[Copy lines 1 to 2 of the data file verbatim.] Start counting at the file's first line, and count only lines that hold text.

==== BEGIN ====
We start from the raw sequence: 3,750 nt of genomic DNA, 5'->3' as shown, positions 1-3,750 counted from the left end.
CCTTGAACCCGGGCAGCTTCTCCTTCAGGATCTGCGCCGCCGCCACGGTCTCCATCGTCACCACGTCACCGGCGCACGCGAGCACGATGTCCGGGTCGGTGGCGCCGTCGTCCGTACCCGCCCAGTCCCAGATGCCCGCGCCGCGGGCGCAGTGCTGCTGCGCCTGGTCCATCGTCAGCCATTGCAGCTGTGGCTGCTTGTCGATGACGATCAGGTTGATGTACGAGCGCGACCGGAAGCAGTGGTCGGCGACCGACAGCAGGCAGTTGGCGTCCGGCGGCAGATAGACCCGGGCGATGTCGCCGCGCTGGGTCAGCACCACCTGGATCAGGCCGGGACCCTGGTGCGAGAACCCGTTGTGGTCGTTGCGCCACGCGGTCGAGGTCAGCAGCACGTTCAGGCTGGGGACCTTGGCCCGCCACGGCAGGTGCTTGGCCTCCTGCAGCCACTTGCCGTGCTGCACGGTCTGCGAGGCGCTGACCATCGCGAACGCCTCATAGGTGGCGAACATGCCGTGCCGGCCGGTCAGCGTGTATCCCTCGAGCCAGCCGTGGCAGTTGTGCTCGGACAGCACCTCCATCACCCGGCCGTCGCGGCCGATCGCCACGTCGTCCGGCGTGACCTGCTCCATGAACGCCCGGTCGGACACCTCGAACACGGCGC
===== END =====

We start from the raw sequence: 3,750 nt of genomic DNA, 5'->3' as shown, positions 1-3,750 counted from the left end.
CCTTGAACCCGGGCAGCTTCTCCTTCAGGATCTGCGCCGCCGCCACGGTCTCCATCGTCACCACGTCACCGGCGCACGCGAGCACGATGTCCGGGTCGGTGGCGCCGTCGTCCGTACCCGCCCAGTCCCAGATGCCCGCGCCGCGGGCGCAGTGCTGCTGCGCCTGGTCCATCGTCAGCCATTGCAGCTGTGGCTGCTTGTCGATGACGATCAGGTTGATGTACGAGCGCGACCGGAAGCAGTGGTCGGCGACCGACAGCAGGCAGTTGGCGTCCGGCGGCAGATAGACCCGGGCGATGTCGCCGCGCTGGGTCAGCACCACCTGGATCAGGCCGGGACCCTGGTGCGAGAACCCGTTGTGGTCGTTGCGCCACGCGGTCGAGGTCAGCAGCACGTTCAGGCTGGGGACCTTGGCCCGCCACGGCAGGTGCTTGGCCTCCTGCAGCCACTTGCCGTGCTGCACGGTCTGCGAGGCGCTGACCATCGCGAACGCCTCATAGGTGGCGAACATGCCGTGCCGGCCGGTCAGCGTGTATCCCTCGAGCCAGCCGTGGCAGTTGTGCTCGGACAGCACCTCCATCACCCGGCCGTCGCGGCCGATCGCCACGTCGTCCGGCGTGACCTGCTCCATGAACGCCCGGTCGGACACCTCGAACACGGCGC